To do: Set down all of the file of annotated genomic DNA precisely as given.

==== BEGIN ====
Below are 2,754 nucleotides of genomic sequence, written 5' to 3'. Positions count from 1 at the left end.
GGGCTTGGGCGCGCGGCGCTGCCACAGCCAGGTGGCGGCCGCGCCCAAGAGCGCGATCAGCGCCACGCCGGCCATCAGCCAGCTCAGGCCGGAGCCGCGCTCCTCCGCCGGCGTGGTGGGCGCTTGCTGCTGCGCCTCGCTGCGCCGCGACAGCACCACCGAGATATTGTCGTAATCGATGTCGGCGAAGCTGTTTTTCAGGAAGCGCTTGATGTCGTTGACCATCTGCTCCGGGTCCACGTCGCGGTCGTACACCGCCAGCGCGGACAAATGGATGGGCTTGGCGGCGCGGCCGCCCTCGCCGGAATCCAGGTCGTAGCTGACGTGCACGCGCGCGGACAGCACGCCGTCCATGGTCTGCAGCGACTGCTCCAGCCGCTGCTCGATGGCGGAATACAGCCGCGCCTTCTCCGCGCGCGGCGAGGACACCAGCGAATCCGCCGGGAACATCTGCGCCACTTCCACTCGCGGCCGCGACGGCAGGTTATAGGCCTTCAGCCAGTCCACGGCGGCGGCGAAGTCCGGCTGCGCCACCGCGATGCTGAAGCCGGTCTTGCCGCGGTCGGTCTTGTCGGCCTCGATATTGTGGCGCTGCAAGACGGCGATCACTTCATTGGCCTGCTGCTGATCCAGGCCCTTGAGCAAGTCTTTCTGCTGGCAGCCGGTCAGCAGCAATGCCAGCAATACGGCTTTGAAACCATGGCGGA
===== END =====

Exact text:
Below are 2,754 nucleotides of genomic sequence, written 5' to 3'. Positions count from 1 at the left end.
GGGCTTGGGCGCGCGGCGCTGCCACAGCCAGGTGGCGGCCGCGCCCAAGAGCGCGATCAGCGCCACGCCGGCCATCAGCCAGCTCAGGCCGGAGCCGCGCTCCTCCGCCGGCGTGGTGGGCGCTTGCTGCTGCGCCTCGCTGCGCCGCGACAGCACCACCGAGATATTGTCGTAATCGATGTCGGCGAAGCTGTTTTTCAGGAAGCGCTTGATGTCGTTGACCATCTGCTCCGGGTCCACGTCGCGGTCGTACACCGCCAGCGCGGACAAATGGATGGGCTTGGCGGCGCGGCCGCCCTCGCCGGAATCCAGGTCGTAGCTGACGTGCACGCGCGCGGACAGCACGCCGTCCATGGTCTGCAGCGACTGCTCCAGCCGCTGCTCGATGGCGGAATACAGCCGCGCCTTCTCCGCGCGCGGCGAGGACACCAGCGAATCCGCCGGGAACATCTGCGCCACTTCCACTCGCGGCCGCGACGGCAGGTTATAGGCCTTCAGCCAGTCCACGGCGGCGGCGAAGTCCGGCTGCGCCACCGCGATGCTGAAGCCGGTCTTGCCGCGGTCGGTCTTGTCGGCCTCGATATTGTGGCGCTGCAAGACGGCGATCACTTCATTGGCCTGCTGCTGATCCAGGCCCTTGAGCAAGTCTTTCTGCTGGCAGCCGGTCAGCAGCAATGCCAGCAATACGGCTTTGAAACCATGGCGGA